U.S. Navy's submarine drones may be getting offensive weapons
The Orca underwater unmanned vehicle could get a new class of smart torpedo mines.
ANNAPOLIS, MARYLAND — A retired commander has proposed using the U.S. Navy's Boeing Orca underwater drone offensively in future conflicts.
According to Forbes, the Orca autonomous drone is a diesel-electric submarine with a payload bay—that could carry mines—and a control unit located in the forward section."
In a post on the US Naval Institute blog, Commander Brian Dulla says the "moorpedo" is a smart weapon that is both a torpedo and a moored or bottom mine.
The design includes an antenna, electric power propulsion, a temporary anchor, and a shaped explosive warhead with contact and proximity triggers.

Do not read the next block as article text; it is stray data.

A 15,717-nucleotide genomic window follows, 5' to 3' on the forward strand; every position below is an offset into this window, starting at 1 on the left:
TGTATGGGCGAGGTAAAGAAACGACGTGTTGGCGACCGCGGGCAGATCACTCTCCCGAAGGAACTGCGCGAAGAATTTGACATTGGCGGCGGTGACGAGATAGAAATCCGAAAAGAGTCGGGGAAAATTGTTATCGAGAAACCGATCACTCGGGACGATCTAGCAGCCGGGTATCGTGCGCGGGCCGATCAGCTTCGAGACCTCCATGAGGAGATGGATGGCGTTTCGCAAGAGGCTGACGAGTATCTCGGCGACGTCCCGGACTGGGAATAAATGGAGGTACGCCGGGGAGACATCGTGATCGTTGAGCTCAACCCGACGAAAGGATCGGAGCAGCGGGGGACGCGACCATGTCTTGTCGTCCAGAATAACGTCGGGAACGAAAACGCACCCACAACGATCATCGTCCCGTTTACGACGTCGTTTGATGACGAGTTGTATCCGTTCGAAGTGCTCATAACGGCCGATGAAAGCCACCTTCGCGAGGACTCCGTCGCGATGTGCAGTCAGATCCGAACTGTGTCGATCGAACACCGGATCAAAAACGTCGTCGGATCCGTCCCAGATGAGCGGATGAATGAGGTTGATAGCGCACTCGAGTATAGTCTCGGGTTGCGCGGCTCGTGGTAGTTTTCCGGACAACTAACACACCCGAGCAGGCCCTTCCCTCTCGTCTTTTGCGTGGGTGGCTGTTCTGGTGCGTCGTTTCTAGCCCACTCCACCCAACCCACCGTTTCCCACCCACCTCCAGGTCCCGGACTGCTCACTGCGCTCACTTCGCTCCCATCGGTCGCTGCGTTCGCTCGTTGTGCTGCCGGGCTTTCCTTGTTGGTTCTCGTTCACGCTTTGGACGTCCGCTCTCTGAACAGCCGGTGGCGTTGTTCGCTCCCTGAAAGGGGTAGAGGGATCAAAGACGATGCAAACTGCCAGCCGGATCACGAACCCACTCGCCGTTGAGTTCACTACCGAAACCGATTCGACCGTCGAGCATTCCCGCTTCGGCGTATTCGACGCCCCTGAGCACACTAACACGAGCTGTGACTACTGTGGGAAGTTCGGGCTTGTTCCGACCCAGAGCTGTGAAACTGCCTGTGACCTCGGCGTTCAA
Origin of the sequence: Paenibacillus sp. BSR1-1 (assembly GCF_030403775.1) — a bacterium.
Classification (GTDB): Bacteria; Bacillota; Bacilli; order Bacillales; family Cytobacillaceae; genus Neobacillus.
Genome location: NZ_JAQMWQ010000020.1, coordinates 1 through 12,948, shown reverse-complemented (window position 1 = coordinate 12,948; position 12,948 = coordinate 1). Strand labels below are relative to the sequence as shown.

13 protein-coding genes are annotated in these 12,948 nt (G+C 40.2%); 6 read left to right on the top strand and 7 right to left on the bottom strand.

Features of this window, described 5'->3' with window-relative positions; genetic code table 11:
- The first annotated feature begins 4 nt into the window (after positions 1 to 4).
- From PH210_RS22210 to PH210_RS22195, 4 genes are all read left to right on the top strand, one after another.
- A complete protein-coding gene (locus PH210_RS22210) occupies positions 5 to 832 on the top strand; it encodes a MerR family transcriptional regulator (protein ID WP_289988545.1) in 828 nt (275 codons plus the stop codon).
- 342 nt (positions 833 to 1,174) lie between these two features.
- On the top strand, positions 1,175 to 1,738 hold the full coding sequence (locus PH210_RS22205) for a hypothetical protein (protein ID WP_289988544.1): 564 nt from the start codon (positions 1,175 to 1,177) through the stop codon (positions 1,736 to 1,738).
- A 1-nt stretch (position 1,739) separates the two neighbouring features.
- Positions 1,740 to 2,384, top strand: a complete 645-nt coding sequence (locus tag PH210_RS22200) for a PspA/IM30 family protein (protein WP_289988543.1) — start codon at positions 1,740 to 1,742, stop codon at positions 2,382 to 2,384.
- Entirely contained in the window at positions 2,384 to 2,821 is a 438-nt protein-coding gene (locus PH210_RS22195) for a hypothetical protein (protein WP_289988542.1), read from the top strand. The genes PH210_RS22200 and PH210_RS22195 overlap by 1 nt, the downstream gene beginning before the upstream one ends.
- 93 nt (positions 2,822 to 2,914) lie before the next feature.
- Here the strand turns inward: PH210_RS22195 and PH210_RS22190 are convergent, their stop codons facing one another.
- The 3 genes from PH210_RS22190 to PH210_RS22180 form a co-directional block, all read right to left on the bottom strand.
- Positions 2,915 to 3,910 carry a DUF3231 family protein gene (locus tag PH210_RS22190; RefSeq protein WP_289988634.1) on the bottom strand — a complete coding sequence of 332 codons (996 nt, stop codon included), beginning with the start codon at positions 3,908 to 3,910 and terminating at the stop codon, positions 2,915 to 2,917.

The Orca drone or other platforms could lay inactive moorpedos in international waters during peacetime, which is legal under international law.
The underwater offensive drone would use its anchor to lay in wait and its antenna for receiving commands.
If the autonomous weapon receives the command to actuate, it would engage the propulsion system to redeploy against an enemy port.
The drone would also be able to attack enemy warships entering or leaving port as a mine or strike at moored ships as a slow-moving torpedo.
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